A guide to serviced offices and office space to rent in Chester as well as general information that may be useful if you are thinking of renting office space in the city.
History & Geography
Located in North West England on the River Dee in the county of Cheshire, Chester sits on a sandstone ridge close to the Welsh border. The city was founded by the Romans as Deva Victrix in the 70s CE and was an important fortress, home to the Legio XX Valeria Victrix. A sizable civilian settlement quickly grew up around the fortress based on trade with the legionnaires. The settlement also boasted the largest military amphitheatre in Britain. When the Romans left the territory in the 5th century the settlement continued, and most likely many veterans stayed behind with their families. In the early 7th century the Saxons captured the settlement after a fierce battle with the Romano-British. The town then became part of the Kingdom of Northumbria. Until the 11th century the town was still referred to as Legacaester, meaning ‘fortress city of the legions’, until this was shortened and became simply Chester. Under the Saxons the town was further fortified against attacks from the Danes. When the Normans invaded in the 11th century Chester was one of the last towns in England to submit. For this reason William the Conqueror constructed a large castle in the area to control the town and watch the Welsh border. Over the centuries, due to its advantageous position of the River Dee and its proximity to the North Sea Chester continued to prosper as a major trading hub and centre of commerce. The city continued to prosper during the Industrial Revolution due to its efficient transport links, namely the Shropshire Union Canal and the city’s two railway stations, Chester General and Chester Northgate Station. The Chester Cattle Market was the largest in the region and was a major contributing factor to the city’s prosperity. The Victorian era saw the city expand significantly and much of its architecture is from this period, featuring distinctive Jacobean half-timbered houses. In the mid 20th century a lack of housing caused the city to develop residential areas on the outskirts of the city on what hand once been farmland. However this period also saw man historic buildings in the city knocked down, until in 1968 a government report recommended building around them instead of demolition. Due to this decision Chester has retained many of its old buildings which gives the city its elegant aesthetic of today.
Today Chester is one of the wealthiest cities in North West England. Its economy is mainly comprised of service industries, like many other cities in the area. Primary among them are tourism, retail, financial services and public administration. The city’s rich history and plethora of landmarks attracts visitors from both the UK and abroad and tourism has become a staple of the economy. Among the financial services outfits with a presence in Chester are Bank of America, MBNA Europe, NFU Mutual, HBOS plc and M&S Money. Also the price comparison site moneysupermarket.com is based just over the border in the Welsh town of Ewloe. Just to the west of Chester is a major Airbus factory which employs over 6,000 people and manufactures wings. Additionally Chester is a major retail centre, featuring two major indoor shopping centres, the Grosvenor Shopping Centre and the Forum. To the west and south of the city are two major retail parks, Cheshire Oaks Designer Outlet and Broughton Retail Park.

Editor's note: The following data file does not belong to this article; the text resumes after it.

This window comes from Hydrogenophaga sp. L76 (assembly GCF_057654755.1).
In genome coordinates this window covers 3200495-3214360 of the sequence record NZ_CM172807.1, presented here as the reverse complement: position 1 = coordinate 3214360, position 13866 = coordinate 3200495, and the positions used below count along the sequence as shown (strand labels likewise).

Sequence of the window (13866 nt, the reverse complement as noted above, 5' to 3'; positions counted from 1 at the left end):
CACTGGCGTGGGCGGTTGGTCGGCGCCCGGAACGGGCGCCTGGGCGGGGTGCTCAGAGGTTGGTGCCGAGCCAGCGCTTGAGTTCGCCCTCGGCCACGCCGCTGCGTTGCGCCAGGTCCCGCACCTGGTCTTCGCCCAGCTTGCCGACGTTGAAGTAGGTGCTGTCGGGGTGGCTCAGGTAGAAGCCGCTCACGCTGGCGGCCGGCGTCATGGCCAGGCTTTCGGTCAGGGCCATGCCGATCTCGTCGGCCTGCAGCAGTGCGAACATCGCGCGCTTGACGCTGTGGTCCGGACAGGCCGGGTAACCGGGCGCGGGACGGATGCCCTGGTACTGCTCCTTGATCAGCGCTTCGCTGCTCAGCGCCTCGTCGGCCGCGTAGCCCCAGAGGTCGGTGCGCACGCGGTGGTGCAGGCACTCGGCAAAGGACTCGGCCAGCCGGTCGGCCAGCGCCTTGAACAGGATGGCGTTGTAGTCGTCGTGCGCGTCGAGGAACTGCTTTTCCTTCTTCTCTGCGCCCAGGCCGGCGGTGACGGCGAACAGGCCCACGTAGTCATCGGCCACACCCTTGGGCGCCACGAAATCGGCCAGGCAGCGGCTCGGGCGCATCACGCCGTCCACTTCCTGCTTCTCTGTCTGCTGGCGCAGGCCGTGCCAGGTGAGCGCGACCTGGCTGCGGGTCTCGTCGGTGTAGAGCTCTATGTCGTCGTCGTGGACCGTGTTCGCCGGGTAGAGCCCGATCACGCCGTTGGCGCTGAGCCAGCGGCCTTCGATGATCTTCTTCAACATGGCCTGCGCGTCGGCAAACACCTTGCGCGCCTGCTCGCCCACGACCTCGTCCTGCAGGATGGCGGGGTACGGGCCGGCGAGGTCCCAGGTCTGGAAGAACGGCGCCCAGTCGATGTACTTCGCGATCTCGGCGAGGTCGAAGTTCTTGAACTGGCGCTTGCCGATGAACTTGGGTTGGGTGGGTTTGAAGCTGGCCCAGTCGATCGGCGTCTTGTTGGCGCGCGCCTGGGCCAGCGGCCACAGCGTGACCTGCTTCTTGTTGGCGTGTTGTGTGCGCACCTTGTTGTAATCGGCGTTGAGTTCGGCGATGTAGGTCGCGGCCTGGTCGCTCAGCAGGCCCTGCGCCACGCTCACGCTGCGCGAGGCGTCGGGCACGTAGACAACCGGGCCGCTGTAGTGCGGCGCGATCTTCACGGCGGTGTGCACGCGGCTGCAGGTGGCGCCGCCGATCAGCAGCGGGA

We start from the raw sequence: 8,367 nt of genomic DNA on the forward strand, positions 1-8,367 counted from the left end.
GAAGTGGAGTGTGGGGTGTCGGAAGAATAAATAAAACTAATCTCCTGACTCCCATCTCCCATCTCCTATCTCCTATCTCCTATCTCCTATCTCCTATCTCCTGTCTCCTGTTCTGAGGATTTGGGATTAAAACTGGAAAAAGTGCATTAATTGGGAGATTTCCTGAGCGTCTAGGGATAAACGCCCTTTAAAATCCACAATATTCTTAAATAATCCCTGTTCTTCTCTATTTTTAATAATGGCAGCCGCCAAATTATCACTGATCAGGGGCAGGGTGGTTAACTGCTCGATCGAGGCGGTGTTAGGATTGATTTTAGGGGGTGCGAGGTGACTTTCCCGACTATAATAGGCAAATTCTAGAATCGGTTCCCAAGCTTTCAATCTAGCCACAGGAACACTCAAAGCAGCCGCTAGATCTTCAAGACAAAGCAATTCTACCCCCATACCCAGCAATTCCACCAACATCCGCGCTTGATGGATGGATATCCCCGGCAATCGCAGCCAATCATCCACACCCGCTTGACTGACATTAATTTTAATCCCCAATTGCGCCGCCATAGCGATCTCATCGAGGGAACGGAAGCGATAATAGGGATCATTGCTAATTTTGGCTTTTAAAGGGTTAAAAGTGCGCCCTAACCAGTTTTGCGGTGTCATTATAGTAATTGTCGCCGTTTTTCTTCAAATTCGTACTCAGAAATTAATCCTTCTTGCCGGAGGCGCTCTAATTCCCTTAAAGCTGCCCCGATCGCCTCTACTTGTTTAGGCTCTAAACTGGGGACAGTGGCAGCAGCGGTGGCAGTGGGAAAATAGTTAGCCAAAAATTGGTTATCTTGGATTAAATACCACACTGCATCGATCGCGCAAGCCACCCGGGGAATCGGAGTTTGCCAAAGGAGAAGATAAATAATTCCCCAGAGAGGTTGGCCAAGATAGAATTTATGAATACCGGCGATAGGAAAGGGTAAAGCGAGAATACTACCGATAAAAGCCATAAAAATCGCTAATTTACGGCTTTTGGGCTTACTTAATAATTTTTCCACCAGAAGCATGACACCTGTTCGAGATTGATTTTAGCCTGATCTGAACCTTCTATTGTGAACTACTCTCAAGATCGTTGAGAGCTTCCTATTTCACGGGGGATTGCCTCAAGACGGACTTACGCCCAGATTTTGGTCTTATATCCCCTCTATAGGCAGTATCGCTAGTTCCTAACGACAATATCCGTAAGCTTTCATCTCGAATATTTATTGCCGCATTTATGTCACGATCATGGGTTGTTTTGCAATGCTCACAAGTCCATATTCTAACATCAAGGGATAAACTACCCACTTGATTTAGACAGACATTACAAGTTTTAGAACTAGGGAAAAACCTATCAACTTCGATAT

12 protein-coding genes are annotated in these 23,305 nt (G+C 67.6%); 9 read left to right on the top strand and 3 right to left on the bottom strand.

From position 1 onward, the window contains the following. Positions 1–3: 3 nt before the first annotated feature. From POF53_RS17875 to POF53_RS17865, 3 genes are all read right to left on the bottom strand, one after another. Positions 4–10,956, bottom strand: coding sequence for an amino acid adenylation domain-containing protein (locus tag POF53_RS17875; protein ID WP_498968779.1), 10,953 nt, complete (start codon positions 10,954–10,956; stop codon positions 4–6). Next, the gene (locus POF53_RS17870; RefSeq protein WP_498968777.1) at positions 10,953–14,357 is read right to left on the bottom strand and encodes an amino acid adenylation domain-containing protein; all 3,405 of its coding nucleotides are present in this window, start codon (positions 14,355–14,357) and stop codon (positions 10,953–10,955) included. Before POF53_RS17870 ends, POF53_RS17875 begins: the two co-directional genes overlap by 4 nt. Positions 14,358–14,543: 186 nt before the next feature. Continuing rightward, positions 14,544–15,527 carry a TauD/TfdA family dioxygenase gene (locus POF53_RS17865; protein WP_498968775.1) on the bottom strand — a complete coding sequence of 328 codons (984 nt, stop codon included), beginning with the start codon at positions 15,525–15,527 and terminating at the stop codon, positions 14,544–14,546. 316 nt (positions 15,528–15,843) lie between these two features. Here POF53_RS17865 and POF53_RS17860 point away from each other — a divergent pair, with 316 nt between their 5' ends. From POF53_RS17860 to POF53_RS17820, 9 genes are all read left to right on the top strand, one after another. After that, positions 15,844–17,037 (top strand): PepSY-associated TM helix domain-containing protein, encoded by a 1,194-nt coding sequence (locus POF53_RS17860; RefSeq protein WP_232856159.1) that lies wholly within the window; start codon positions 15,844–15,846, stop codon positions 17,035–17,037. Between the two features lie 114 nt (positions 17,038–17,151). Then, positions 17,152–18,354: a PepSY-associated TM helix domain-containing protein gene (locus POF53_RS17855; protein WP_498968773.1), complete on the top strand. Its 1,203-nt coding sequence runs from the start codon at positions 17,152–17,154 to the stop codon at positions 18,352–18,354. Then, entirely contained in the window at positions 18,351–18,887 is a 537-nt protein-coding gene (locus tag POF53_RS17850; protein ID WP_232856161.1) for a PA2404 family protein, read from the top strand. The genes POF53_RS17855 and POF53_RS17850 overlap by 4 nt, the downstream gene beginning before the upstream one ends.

Tourism & Culture
Chester has a thriving tourist industry, due in no small part to the history surrounding the city. One of Chester’s primary landmarks are the city walls, which are the most complete in Britain and whose construction was started by the Romans and hugely extended by the Normans. A footpath runs along the top of the walls and is a popular walk. The city is also known for the Chester Rows, covered walkways which connect the entrances to shops and other buildings and date from medieval times. Chester’s distinctive black and white architecture, most of which are from Victorian times. Chester Cathedral and Chester Town Hall are also significant landmarks, as is the preserved shot tower, used for making lead musket balls. Chester’s amphitheatre, the largest uncovered in Britain, is also a major draw for history buffs, and dates from the 1st century CE.
Chester is served by Chester General railway station which has recently undergone extensive restoration. The rail line serving Chester General are North Wales Coast Line, Virgin Trains to London Euston, Arriva Trains to Manchester Piccadilly and Merseyrail to Liverpool. Chester itself is served by an extensive bus system, which is the main means of public transportation in the city. Chester has been designated a Cycling Demonstration Town and is receiving substantial financial support from the government to upgrade its cycling facilities, including new cycling lanes throughout the city.
Currently Chester is suffering from something of a dearth of office space, especially in its city centre. A new business district around the city’s railway station is planned, however will take several years to implement and depends on the vagaries of the economy. Chester and the North West region were not spared the effects of the financial crisis and demand was low for many years. However of late there has been a surge in demand which the city’s supply of office space has struggled to cope with. There is however a greater supply of office space in the areas surrounding the city including Herons Way and Sealand Road.